Sydney Smith is a writing mentor, teacher and author of short stories, essays, and The Lost Woman, a memoir of survival. She is currently writing The Architecture of Narrative, a book about how to plot and structure fiction. She offers writing tips at www.threekookaburras.com. If you have a question on any aspect of writing, feel free to visit her at The Story Whisperer.
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Places In The Heart – Williamstown Lit Fest 2014

Places In The HeartIf you live near Melbourne, why not visit the 2014 Williamstown Literary Festival 31st May – 1st June? I will be there, along with my brand new release Billabong Bend which I’m excited to say has gone into reprint before it’s even been released!

This year the festival looks at books, stories and ideas around a sense of place. The theme picks up ideas of local community, landscape and our Billabong Bendattachment to home. It will explore our collective memory and myths around ANZAC and Eureka, the role and place of women writers in history and politics, the modern memoir and the fantastical realms of science fiction and gothic horror. Places in the heart will be played out through love poems, a new romantic movement (courtesy of me and my mates!) and creating family legacies via love-laden cook books. The festival boasts a stellar line-up including funny men Sean Micallef and Greg Fleet, comedian and writer Jean Kittson, demographer Bernard Salt and The New Romantics of course!

The New Romantics (a panel consisting of me and three of my author friends) will present a literary discussion of Places In The Heart. We’ll talk about the many facets of love and the important place romance holds in our hearts and in the literary landscape. We’ll talk about power and gender balance in romance, changing tropes of women in romantic fiction and the inspiration for our diverse work. My fellow panel members are:
Kathryn Ledson – suspense/thriller romance; author of the Erica Jewell series; Rough Diamond and recently released Monkey Business (Penguin)
Margareta Osborn – rural romance; author of Bella’s Run, Hope’s Road and recently released Mountain Ash (Random House)
Kate Belle – contemporary women’s fiction/erotic love stories; author of The Yearning and Being Jade to be released in June (Simon & Schuster)
(Can you believe that we’ve all been members of the same writing group for years?)

The New Romantics – Places in the Heart  is on Sunday 1 June, 12.00-1.00pm. Adults $15.00, Concession $12.00, Early Bird $10.00 (until midnight Sunday 11 May).

We’d love to see you there! While many of the events on the program are ticketed, there are also free events such as the People’s Choice Awards for prose and poetry, a festival tradition where local writers read their works and the audience votes for a favourite. The festival hub in the newly restored Williamstown Town Hall Ballroom includes a children’s reading area and there’ll also be author signings and book sales. The Willy Lit Fest runs from May 31 to June 1 at the Williamstown Town Hall and Williamstown Library. For program details go to willylitfest.org.au or phone 9932 4074.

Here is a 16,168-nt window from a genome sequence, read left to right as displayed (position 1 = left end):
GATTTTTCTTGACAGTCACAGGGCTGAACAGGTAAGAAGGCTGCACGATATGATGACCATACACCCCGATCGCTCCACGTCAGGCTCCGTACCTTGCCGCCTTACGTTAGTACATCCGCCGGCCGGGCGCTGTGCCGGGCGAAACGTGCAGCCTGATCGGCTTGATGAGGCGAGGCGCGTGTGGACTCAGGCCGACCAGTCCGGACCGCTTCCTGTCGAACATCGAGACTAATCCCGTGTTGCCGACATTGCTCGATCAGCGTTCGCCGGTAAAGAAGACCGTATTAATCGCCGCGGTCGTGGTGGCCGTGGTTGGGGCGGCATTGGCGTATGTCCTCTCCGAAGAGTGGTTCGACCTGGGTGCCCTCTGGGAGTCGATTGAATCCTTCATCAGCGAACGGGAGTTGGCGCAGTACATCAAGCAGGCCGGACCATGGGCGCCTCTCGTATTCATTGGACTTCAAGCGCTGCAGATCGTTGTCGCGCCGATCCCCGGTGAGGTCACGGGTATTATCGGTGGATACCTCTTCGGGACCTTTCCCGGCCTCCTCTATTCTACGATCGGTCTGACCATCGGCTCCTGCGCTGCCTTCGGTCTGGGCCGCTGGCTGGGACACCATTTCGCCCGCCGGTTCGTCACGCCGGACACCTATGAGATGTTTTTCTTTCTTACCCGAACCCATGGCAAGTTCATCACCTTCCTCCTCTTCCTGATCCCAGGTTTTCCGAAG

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Hervey Bay

Hervey Bay 2Day 7 of the research trip for my new novel. I visited the beautiful town of Hervey Bay, known as the whale-watching capital of the world. It boasts kilometres of pristine sandy beaches and is part of Great Sandy Marine Park. The park covers 6,000 square kilometres and includes rocky shores, fringing reefs and the waters of world heritage-listed Fraser Island. This island protects Hervey Bay, leading to the formation of shallow bays and sheltered channels, which blend into sea-grass meadows, mudflats and mangroves. These habitats are home to species such as humpback whales, sea turtles, dugongs, dolphins and endangered grey nurse sharks.

Hervey Bay 1Reefworld is a small, family-run aquarium located right on the foreshore of Hervey Bay. Using only sand-filtered sea water and natural light, it has been operating for over thirty years, captivating locals and visitors alike with unique displays of marine life. I spent some time picking the brains of the highly knowledgeable staff who are great conservationists and regularly rehabilitate sea turtles.

Hervey Bay 3Afterwards I took a walk to the end of historic Urangan Pier – one of the longest in Australia, stretching for almost one kilometre into the ocean. I was rewarded with spectacular views of Hervey Bay, but was also disturbed by the amount of litter left behind by fishermen. Here’s a selection of the rubbish I collected on my pier walk. Lots of discarded fishing line, cans, cigarette butts, plastic … all deadly to marine life, and just minutes away from being blown into the water. How on earth can people be so ignorant and/or reckless, especially in a place renowned for its beauty and biodiversity? It left a bitter taste in my mouth after what had been a perfect day.